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The relationship between electrocardiographic data and mortality in children diagnosed with dilated cardiomyopathy

Abstract

The mortality causes of patients followed up due to dilated cardiomyopathy (DCM) include complications related to heart failure, ventricular arrhythmia, and transplantation. This study aims to evaluate the electrocardiographic findings of patients diagnosed with dilated cardiomyopathy and determine its relationship with mortality. The electrocardiographic, clinical, and laboratory findings of patients diagnosed with dilated cardiomyopathy between January 1, 2012, and September 1, 2018, in our university’s pediatric cardiology department were retrospectively evaluated. The electrocardiographic findings of surviving and exitus dilated cardiomyopathy patients were compared and their effect on mortality was investigated. Twelve of the total 85 patients diagnosed with dilated cardiomyopathy were deceased. According to the electrocardiographic findings of surviving and exitus patients, there was a statistically significant difference in terms of P maximum (Pmax), P dispersion (Pdis), QT dispersion (QTdis), QTc maximum (QTcmax), QTc dispersion (QTcdis), Tp-e maximum (Tp-emax), Tp-e dispersion (Tp-edis), and QRS time. Hypertrophy and ischemia findings of electrocardiography were also statistically significant. There was a statistically significant difference between the two groups according to the echocardiographic findings of left ventricular ejection fraction (LVEF), left ventricular shortening fraction (LVSF), left ventricular end-diastolic diameter (LVEDd), and left ventricular end-systolic diameter (LVESd) measurements. It is well known that children diagnosed with dilated cardiomyopathy are at greater risk of arrhythmia compared with normal children. Although previous studies have determined the relationship between mortality and a limited number of electrocardiographic findings, especially in adults, the relationship between electrocardiography findings of children diagnosed with DCM and mortality has not been investigated before in such detail, as in our study.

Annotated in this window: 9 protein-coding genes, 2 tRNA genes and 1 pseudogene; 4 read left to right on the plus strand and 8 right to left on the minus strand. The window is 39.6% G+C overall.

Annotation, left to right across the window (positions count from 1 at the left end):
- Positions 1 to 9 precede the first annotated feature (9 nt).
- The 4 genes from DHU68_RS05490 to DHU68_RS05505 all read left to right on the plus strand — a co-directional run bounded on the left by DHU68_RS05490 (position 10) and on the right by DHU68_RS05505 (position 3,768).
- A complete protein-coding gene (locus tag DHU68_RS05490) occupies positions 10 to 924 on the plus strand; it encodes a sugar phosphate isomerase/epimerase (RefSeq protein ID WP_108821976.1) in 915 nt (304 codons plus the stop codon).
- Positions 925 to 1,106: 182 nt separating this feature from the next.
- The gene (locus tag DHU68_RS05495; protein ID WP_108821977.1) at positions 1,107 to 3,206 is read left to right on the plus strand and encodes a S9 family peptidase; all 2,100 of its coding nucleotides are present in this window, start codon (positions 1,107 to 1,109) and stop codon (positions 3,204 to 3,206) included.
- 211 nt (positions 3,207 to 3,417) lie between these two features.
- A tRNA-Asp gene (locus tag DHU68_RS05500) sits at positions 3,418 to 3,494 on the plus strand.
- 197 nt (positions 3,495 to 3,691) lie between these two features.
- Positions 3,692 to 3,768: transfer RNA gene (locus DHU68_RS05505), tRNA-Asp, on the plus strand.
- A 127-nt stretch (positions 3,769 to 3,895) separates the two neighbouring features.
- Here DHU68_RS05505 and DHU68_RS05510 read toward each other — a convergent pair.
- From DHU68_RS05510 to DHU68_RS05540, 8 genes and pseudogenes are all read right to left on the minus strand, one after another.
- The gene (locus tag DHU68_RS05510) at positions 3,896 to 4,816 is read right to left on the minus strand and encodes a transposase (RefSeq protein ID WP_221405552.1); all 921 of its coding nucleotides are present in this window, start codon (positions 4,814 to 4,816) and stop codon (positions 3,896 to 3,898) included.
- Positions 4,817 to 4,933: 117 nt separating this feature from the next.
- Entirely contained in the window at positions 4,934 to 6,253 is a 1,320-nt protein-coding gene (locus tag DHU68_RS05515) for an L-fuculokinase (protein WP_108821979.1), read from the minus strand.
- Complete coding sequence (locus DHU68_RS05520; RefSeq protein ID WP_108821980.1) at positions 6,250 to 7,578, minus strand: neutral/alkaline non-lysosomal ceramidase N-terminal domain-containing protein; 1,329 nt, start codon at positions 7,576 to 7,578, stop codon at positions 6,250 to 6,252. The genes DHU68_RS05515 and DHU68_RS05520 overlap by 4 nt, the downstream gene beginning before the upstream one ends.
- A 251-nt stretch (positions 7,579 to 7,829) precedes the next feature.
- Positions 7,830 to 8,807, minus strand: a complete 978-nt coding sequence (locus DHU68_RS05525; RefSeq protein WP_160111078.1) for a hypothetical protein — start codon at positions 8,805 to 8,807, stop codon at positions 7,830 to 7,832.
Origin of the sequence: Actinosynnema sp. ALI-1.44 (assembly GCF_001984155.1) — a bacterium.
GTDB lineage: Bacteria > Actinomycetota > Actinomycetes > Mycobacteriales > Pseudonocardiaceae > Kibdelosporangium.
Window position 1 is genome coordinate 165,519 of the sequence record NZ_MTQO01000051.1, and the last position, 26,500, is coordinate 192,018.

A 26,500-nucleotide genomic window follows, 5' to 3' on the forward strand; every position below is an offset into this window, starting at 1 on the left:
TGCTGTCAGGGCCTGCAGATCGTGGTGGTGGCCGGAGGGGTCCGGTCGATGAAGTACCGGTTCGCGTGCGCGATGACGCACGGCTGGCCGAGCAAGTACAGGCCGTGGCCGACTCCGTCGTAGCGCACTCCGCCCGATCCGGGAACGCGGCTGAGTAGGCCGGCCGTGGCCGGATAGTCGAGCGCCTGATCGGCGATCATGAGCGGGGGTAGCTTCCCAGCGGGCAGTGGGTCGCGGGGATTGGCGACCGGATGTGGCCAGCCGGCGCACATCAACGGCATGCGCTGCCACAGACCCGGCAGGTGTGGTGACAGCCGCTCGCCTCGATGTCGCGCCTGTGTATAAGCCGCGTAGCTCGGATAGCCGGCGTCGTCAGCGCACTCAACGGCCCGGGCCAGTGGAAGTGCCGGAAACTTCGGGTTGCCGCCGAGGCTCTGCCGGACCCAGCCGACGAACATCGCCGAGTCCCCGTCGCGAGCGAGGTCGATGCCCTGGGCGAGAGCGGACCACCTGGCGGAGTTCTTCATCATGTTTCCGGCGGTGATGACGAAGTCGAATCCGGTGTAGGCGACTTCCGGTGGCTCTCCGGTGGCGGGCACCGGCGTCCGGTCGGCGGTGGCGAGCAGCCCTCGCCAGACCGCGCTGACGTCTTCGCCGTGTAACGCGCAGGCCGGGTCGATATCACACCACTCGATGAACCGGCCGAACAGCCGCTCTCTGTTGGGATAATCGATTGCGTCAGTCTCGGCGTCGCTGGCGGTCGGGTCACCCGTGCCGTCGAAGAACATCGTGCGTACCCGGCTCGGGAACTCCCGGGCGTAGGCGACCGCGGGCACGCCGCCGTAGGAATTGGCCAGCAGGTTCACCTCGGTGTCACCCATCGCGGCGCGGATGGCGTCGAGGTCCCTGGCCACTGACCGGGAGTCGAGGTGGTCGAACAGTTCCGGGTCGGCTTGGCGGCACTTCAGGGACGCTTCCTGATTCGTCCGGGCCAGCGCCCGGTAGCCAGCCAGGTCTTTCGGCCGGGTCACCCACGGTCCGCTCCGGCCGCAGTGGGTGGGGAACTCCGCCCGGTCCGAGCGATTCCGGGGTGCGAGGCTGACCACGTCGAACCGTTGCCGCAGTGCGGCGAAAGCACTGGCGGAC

Conclusion: In this study, the significant difference between the electrocardiographic data of deceased and surviving dilated cardiomyopathy patients suggests that electrocardiographic data should be evaluated in detail in order to determine the low and high risk of mortality in patients with dilated cardiomyopathy.

What is Known:
Previous studies on the relationship between limited electrocardiography data of adult patients diagnosed with DCM and mortality have been determined
What is New:
ECG data has not been investigated in such detail in child DCM patients, as in our study.

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Abbreviations

DCM:

Dilated cardiomyopathy

ECG:

Electrocardiography

LVEF:

Left ventricular ejection fraction

LVSF:

Left ventricular shortening fraction

LVEDd:

Left ventricular end-diastolic diameter

LVESd:

Left ventricular end-systolic diameter

Pmax:

P maximum

Pdis:

P dispersion

QTdis:

QT dispersion

QTcmax:

QTc maximum

QTcdis:

QTc dispersion

Tp-emax:

Tp-e maximum

Tp-edis:

Tp-e dispersion

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Author information

All authors fulfill the criteria for authorship; M.T. and A.A. initiated the study; M.T., M.B., and H.B. collected the data; M.T., A.A., and M.B. analyzed the data; A.A., M.T., and A.N. interpreted the data; A.N. and M.T. drafted the report. All authors commented on the drafts and have seen and approved the final version.

Correspondence to Mehmet Türe.

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The authors declare that they have no conflict of interest.

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Our study received ethics approval from the Dicle University Medical Faculty non-interventional clinical studies ethics committee.

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Informed consent was obtained from all individual participants included in the study.

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Cite this article

Türe, M., Balık, H., Akın, A. et al. The relationship between electrocardiographic data and mortality in children diagnosed with dilated cardiomyopathy. Eur J Pediatr (2020) doi:10.1007/s00431-020-03569-9

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Keywords

  • Dilated cardiomyopathy
  • Electrocardiography
  • Mortality
  • Children